A first series of banknotes was issued in November 1993. It was withdrawn from circulation by 2005. A second series was issued from 1998 onwards which is still in use at present.

First series (1993-1995)[edit]

On 22 November 1993, banknotes of 10, 25, 50, 100, 200 and 500 dram were issued.[19] Notes for 1,000 and 5,000 dram were put into circulation later.

First series (1993-1995)
Image Value Dimensions Main Color Description Date of
Obverse Reverse Obverse Reverse printing issue annulment
10 Armenian dram - 1993 (obverse).png 10 Armenian dram - 1993 (reverse).png 10 dram 125 x 62 mm Brown and purple Yerevan Train Station and David of Sasun statue Mount Ararat 1993 November 22, 1993 April 1, 2004
25 Armenian dram - 1993 (obverse).png 25 Armenian dram - 1993 (reverse).png 25 dram Yellow, brown and blue Urartian cuneiform tablet and a lion relief from Erebuni fortress Ornaments
50 Armenian dram - 1993 (obverse).png 50 Armenian dram - 1993 (reverse).png 50 dram Blue and red National Gallery and History Museum of Armenia Armenian parliament building January 1, 2004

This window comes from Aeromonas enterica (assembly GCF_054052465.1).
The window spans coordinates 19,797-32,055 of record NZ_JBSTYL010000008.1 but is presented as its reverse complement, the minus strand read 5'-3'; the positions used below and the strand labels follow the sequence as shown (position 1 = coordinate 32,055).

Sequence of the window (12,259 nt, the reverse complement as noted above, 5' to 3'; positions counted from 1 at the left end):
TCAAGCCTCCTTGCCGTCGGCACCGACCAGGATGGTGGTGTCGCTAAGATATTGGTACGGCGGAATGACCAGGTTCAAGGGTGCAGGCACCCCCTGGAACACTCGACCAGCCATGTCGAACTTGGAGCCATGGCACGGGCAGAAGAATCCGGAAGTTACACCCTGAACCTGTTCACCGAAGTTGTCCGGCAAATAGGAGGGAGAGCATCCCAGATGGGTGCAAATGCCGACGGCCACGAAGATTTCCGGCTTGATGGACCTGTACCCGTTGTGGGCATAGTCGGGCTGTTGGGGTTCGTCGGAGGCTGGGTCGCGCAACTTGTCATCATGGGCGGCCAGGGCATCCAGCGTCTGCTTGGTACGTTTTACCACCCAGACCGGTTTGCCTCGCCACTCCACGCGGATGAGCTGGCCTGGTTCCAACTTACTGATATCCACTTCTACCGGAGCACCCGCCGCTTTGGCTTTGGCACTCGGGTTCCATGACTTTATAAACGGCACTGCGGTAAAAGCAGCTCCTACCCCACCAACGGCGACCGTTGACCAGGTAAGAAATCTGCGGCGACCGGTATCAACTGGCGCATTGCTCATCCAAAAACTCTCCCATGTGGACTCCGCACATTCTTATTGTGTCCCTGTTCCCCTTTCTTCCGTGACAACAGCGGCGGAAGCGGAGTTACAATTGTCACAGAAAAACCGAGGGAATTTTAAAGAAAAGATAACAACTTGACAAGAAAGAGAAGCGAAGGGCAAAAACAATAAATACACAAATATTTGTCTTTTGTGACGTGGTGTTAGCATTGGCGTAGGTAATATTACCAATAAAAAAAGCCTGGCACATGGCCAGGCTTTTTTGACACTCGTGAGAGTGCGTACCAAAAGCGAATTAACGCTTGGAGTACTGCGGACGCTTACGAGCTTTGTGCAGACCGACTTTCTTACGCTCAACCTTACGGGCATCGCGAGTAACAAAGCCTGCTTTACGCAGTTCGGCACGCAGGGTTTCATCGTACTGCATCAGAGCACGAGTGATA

100 Armenian dram - 1993 (obverse).png 100 Armenian dram - 1993 (reverse).png 100 dram Blue, purple and red Mount Ararat and Zvartnots Cathedral Armenian Opera Theater
200 Armenian dram - 1993 (obverse).png 200 Armenian dram - 1993 (reverse).png 200 dram 135 x 62 mm Brown,green, yellow and red St. Hripsime Church in Echmiadzin Ornaments April 1, 2004
500 Armenian dram - 1993 (obverse).png 500 Armenian dram - 1993 (reverse).png 500 dram Green, brown and blue Mount Ararat and a Tigran the Great tetradrachm September 1, 2005
1000 Armenian dram - 1994 (obverse).png 1000 Armenian dram - 1994 (reverse).png 1,000 dram 145 x 68 mm Brown and orange Mesrop Mashtots statue and Matenadaran 7th century obelisk monument from Ani 1994 October 25, 1994 March 1, 2004